Bruce Campbell, Vincent Pastore, Cedric the Entertainer, Amy Adams, Terry Crews, Jerry Stiller"/>
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With: Matthew Perry, Elizabeth Hurley, Bruce Campbell, Vincent Pastore, Cedric the Entertainer, Amy Adams, Terry Crews, Jerry Stiller
Written by: David Ronn, Jay Scherick
Directed by: Reginald Hudlin
MPAA Rating: PG-13 for crude humor, sexual content and language
Running Time: 99
Date: 08/20/2002

Serving Sara (2002)

1/2 Star (out of 4)

Lousy Service

By Jeffrey M. Anderson

When the new romantic comedy Serving Sara ended, my colleagues and Ibroke out into an argument. We did not argue about whether or notServing Sara was a bad movie. We argued about whether or not it wasthe year's worst movie. I believe I might have seen one or two filmsthat may be worse, but other reviewers were of the firm belief that theyhad not.

Here's the scoop: Matthew Perry plays Joe Tyler, one of those guys who serves people divorce papers and subpoenas and such. The movie begins with an Unrelated Incident involving a mobster so that we can see how good he is at his job. Perry takes the cynical side of Chandler from TV's "Friends" and plays it up, sucking all the charm out of it.

He works for Ray (Cedric the Entertainer), who paces around in his office, frets and throws little fits. Joe's main competition is Tony (Vincent Pastore, from "The Sopranos"), who tries to sabotage all of Joe's marks.

His latest target is Sara Moore (Elizabeth Hurley), the trophy wife of a rich Texan named Gordon (Bruce Campbell). If he serves her divorce papers, then the trial will take place in Texas where the good ol' boys will ensure that Gordon gets everything. However, if Sara can serve Gordon first, then the trial takes place in New York and Sara is guaranteed at least half of Gordon's millions.

So Sara convinces Joe to pretend that the original papers never existed (despite the fact that they've already been officially filed) and together they set out to serve Gordon.

I'll describe two of the movie's most inept scenes. Firstly, Joe and Sara are lurking about Gordon's ranch. A door opens and a cowboy says, "Boy am I glad to see you." He's somehow mistaken the leather-jacketed Joe and the mini-skirted Sara for veterinarians who have come to get a mating bull "in the mood." Big laughs ensue when Joe has to ram his arm up the bull's bum. Through all this, none of Gordon's employees recognize Gordon's wife standing there.

Here's another doozy. When Joe and Sara track Gordon down at a fancy restaurant, they develop a plan. They run up to the restaurant and bang on the windows, alerting Gordon. Gordon runs out the front door, and despite the fact that Joe and Sara are standing right there, he gets away. Then we cut back to the restaurant -- where Sara suddenly runs out the door. (Unless I missed something, she never even went in.)

So the plot is lacking. We can maybe deal with that. But is it funny?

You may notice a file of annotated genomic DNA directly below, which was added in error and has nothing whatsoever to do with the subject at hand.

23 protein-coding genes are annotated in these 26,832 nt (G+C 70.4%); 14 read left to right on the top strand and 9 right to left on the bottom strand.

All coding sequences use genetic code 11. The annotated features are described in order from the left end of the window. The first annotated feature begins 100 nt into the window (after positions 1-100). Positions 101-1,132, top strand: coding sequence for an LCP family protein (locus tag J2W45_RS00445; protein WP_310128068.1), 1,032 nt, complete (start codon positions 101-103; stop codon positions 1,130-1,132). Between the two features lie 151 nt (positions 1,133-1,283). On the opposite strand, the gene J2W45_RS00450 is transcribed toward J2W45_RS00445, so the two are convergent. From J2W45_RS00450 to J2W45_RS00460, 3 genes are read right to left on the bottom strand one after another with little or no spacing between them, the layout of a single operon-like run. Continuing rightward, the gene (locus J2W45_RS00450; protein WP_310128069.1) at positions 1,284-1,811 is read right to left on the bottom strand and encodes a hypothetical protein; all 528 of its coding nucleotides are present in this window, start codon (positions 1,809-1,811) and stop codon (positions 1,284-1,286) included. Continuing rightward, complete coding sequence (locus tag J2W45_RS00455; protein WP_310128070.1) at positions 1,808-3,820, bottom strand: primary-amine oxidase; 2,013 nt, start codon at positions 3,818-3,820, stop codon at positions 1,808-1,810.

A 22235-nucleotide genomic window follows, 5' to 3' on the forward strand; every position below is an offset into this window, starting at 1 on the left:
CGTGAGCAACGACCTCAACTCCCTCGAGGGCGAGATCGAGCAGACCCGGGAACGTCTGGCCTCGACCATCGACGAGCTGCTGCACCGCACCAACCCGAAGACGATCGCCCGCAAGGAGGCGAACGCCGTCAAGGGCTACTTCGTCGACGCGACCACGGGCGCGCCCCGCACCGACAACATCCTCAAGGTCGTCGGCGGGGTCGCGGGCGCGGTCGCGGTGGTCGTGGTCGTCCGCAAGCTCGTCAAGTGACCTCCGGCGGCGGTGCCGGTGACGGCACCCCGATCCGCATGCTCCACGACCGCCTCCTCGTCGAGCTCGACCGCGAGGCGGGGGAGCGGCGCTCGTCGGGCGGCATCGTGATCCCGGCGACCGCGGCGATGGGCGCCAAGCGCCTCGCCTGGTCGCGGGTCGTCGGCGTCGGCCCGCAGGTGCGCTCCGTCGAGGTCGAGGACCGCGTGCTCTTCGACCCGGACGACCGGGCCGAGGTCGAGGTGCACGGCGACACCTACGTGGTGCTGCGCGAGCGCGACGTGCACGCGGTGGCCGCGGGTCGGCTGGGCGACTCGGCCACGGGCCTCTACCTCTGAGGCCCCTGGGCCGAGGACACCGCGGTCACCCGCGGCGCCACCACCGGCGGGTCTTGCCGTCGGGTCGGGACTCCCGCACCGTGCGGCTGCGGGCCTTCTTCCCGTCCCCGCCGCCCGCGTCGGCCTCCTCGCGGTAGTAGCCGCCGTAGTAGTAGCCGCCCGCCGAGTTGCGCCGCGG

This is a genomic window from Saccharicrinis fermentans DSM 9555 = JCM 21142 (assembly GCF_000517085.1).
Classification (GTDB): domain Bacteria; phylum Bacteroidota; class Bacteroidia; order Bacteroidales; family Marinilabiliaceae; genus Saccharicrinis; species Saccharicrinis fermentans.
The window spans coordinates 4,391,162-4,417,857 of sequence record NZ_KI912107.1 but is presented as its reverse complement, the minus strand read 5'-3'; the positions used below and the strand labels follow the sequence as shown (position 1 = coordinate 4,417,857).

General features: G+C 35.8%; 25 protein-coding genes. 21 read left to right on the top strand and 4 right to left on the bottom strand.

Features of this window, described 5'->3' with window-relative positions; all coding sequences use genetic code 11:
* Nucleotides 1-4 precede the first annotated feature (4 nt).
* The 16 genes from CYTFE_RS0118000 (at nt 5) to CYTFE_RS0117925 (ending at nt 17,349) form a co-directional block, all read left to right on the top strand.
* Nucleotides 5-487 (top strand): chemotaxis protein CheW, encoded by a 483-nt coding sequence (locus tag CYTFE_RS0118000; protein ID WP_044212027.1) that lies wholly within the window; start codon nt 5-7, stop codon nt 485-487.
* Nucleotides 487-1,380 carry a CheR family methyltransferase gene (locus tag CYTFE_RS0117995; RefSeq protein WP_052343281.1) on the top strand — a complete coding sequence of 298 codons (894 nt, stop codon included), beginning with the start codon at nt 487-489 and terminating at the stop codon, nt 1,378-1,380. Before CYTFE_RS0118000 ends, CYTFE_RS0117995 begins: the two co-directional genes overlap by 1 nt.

Not in the least. The jokes are telegraphed so far in advance they must have been lost in the mail. Joe's secret passion is that he wants to run a vineyard and he makes his own wine in his apartment. After a day's work, he comes home and makes a big deal out of tasting his latest batch. Can you see what's coming? Right, a big, obvious spit take -- repeated once just in case we missed it the first time.

Later, the dunderheaded Tony enters, tries the same wine, and thinks it's good. Even Milton Berle wouldn't touch that setup -- it's just too old. Throw in a couple of fart jokes, a couple of kicked-in-the-crotch jokes and a couple of cow-pattie jokes and you've got Serving Sara.

On the plus side, the film takes a few easy potshots at the Texas mentality, though I probably only laughed because of our illustrious President and his connection with the Lone Star state.

Director Reginald Hudlin made a splash in 1990 with House Party, but has gone on to develop no directorial personality whatsoever. (His last film was The Ladies' Man.) From the look of it, you'd think that no director was present at all on Serving Sara. Even a computer would have turned in a more competent film.

I'm not finished, not by a long shot. I could go on for pages listing the movie's flaws and ineptitudes. But I'll close by saying that the film even fails as a romance. Perry's dark cynicism never has a chance to melt, and he suddenly kisses the girl simply because the time has come and the script calls for it. He has absolutely no chemistry with the sexy Hurley, and their love affair seems more cold and mean than warm and tender.

However, I should also devote a short paragraph to the great Bruce Campbell, a self-described cult movie and B movie star who, whenever he appears in mainstream films, tends to get stuck in losers like this, Congo and McHale's Navy. But he always comes away unscathed, thanks to his enormous skill and screen presence. It makes me happy that the few people who will pay to see this mess will at least discover him.

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